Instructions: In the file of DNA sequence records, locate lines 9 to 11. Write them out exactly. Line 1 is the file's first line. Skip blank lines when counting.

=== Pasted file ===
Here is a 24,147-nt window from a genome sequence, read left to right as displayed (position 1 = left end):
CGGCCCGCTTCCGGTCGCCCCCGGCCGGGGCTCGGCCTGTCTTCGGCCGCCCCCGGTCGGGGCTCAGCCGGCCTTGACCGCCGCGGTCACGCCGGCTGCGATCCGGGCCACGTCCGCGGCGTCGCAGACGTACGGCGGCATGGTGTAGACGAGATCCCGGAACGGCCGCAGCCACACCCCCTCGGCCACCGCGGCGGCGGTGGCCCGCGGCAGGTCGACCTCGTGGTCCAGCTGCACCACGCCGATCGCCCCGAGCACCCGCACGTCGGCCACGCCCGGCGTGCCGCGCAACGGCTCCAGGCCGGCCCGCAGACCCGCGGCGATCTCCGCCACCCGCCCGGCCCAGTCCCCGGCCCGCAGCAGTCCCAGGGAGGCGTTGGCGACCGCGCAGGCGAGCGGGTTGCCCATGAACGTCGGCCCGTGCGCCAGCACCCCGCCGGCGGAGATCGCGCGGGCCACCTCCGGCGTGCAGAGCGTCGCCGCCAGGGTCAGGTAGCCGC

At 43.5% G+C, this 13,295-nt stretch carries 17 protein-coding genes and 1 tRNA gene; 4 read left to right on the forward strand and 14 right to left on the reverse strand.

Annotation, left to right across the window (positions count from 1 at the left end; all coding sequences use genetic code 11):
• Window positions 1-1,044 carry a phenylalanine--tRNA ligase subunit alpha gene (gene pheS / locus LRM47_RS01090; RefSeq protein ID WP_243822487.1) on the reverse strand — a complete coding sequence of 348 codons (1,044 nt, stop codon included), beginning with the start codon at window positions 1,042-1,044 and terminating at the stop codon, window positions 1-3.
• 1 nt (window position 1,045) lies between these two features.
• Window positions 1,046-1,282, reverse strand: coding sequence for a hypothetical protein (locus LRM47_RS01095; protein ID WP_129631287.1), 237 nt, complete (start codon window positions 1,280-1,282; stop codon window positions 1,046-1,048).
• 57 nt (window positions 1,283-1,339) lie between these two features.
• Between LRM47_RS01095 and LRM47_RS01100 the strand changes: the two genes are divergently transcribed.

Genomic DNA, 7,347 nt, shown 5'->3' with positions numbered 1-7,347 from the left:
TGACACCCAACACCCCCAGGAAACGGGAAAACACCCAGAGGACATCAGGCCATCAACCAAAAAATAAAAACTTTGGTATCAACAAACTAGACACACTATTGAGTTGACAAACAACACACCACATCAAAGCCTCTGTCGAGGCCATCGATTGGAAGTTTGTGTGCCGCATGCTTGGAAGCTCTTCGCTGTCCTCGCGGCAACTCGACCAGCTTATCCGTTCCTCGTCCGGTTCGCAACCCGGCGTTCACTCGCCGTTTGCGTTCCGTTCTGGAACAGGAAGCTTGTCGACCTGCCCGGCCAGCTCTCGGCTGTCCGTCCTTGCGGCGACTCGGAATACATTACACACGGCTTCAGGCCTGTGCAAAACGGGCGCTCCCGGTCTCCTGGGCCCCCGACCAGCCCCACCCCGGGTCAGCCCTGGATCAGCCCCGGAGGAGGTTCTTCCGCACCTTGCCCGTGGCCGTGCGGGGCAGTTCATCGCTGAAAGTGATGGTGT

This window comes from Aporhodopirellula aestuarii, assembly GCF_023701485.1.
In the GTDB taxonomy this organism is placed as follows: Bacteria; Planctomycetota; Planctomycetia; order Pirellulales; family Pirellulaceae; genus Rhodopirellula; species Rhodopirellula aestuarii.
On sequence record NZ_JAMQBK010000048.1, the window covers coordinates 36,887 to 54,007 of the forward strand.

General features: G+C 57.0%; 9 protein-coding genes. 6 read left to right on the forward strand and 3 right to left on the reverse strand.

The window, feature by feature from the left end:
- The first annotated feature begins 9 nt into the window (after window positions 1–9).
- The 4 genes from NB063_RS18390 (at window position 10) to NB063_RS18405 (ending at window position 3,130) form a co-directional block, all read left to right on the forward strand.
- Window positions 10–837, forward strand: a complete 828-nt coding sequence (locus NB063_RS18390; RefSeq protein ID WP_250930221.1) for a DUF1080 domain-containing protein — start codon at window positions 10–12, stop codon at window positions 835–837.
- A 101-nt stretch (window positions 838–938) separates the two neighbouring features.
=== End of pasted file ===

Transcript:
• Between LRM47_RS01095 and LRM47_RS01100 the strand changes: the two genes are divergently transcribed.

Genomic DNA, 7,347 nt, shown 5'->3' with positions numbered 1-7,347 from the left:
TGACACCCAACACCCCCAGGAAACGGGAAAACACCCAGAGGACATCAGGCCATCAACCAAAAAATAAAAACTTTGGTATCAACAAACTAGACACACTATTGAGTTGACAAACAACACACCACATCAAAGCCTCTGTCGAGGCCATCGATTGGAAGTTTGTGTGCCGCATGCTTGGAAGCTCTTCGCTGTCCTCGCGGCAACTCGACCAGCTTATCCGTTCCTCGTCCGGTTCGCAACCCGGCGTTCACTCGCCGTTTGCGTTCCGTTCTGGAACAGGAAGCTTGTCGACCTGCCCGGCCAGCTCTCGGCTGTCCGTCCTTGCGGCGACTCGGAATACATTACACACGGCTTCAGGCCTGTGCAAAACGGGCGCTCCCGGTCTCCTGGGCCCCCGACCAGCCCCACCCCGGGTCAGCCCTGGATCAGCCCCGGAGGAGGTTCTTCCGCACCTTGCCCGTGGCCGTGCGGGGCAGTTCATCGCTGAAAGTGATGGTGT